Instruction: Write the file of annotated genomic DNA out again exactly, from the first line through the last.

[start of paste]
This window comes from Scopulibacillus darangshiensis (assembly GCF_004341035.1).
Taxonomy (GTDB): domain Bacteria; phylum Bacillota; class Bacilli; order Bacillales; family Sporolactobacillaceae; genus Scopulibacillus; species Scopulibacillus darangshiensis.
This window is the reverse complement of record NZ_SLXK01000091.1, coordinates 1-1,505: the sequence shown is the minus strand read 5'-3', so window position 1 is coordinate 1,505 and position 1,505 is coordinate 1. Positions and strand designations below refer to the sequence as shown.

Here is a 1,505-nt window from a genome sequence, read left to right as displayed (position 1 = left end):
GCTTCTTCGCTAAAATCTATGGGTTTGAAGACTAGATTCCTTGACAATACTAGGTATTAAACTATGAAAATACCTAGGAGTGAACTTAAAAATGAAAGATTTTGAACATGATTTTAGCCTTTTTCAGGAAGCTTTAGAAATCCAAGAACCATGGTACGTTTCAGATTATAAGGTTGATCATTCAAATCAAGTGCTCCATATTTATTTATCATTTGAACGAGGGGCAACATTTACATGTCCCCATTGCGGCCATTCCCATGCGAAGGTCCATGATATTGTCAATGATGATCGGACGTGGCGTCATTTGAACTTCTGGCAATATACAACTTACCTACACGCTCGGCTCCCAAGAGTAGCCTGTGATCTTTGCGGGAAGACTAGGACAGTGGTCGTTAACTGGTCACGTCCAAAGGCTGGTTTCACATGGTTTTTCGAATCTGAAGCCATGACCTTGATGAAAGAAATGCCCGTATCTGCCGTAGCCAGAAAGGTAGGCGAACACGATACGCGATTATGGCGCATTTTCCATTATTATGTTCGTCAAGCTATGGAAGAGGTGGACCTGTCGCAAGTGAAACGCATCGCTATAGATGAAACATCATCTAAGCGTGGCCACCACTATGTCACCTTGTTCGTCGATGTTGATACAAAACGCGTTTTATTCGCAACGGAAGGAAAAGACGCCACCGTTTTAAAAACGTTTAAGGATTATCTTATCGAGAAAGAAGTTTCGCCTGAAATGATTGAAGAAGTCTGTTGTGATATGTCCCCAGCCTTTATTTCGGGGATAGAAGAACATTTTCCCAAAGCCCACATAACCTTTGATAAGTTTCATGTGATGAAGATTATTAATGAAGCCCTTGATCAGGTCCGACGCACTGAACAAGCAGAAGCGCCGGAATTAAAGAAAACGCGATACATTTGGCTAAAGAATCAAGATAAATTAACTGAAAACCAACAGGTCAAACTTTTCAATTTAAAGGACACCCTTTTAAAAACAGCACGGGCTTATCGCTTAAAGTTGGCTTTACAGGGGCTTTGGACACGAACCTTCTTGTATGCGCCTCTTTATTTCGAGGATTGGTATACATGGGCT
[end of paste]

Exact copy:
This window comes from Scopulibacillus darangshiensis (assembly GCF_004341035.1).
Taxonomy (GTDB): domain Bacteria; phylum Bacillota; class Bacilli; order Bacillales; family Sporolactobacillaceae; genus Scopulibacillus; species Scopulibacillus darangshiensis.
This window is the reverse complement of record NZ_SLXK01000091.1, coordinates 1-1,505: the sequence shown is the minus strand read 5'-3', so window position 1 is coordinate 1,505 and position 1,505 is coordinate 1. Positions and strand designations below refer to the sequence as shown.

Here is a 1,505-nt window from a genome sequence, read left to right as displayed (position 1 = left end):
GCTTCTTCGCTAAAATCTATGGGTTTGAAGACTAGATTCCTTGACAATACTAGGTATTAAACTATGAAAATACCTAGGAGTGAACTTAAAAATGAAAGATTTTGAACATGATTTTAGCCTTTTTCAGGAAGCTTTAGAAATCCAAGAACCATGGTACGTTTCAGATTATAAGGTTGATCATTCAAATCAAGTGCTCCATATTTATTTATCATTTGAACGAGGGGCAACATTTACATGTCCCCATTGCGGCCATTCCCATGCGAAGGTCCATGATATTGTCAATGATGATCGGACGTGGCGTCATTTGAACTTCTGGCAATATACAACTTACCTACACGCTCGGCTCCCAAGAGTAGCCTGTGATCTTTGCGGGAAGACTAGGACAGTGGTCGTTAACTGGTCACGTCCAAAGGCTGGTTTCACATGGTTTTTCGAATCTGAAGCCATGACCTTGATGAAAGAAATGCCCGTATCTGCCGTAGCCAGAAAGGTAGGCGAACACGATACGCGATTATGGCGCATTTTCCATTATTATGTTCGTCAAGCTATGGAAGAGGTGGACCTGTCGCAAGTGAAACGCATCGCTATAGATGAAACATCATCTAAGCGTGGCCACCACTATGTCACCTTGTTCGTCGATGTTGATACAAAACGCGTTTTATTCGCAACGGAAGGAAAAGACGCCACCGTTTTAAAAACGTTTAAGGATTATCTTATCGAGAAAGAAGTTTCGCCTGAAATGATTGAAGAAGTCTGTTGTGATATGTCCCCAGCCTTTATTTCGGGGATAGAAGAACATTTTCCCAAAGCCCACATAACCTTTGATAAGTTTCATGTGATGAAGATTATTAATGAAGCCCTTGATCAGGTCCGACGCACTGAACAAGCAGAAGCGCCGGAATTAAAGAAAACGCGATACATTTGGCTAAAGAATCAAGATAAATTAACTGAAAACCAACAGGTCAAACTTTTCAATTTAAAGGACACCCTTTTAAAAACAGCACGGGCTTATCGCTTAAAGTTGGCTTTACAGGGGCTTTGGACACGAACCTTCTTGTATGCGCCTCTTTATTTCGAGGATTGGTATACATGGGCT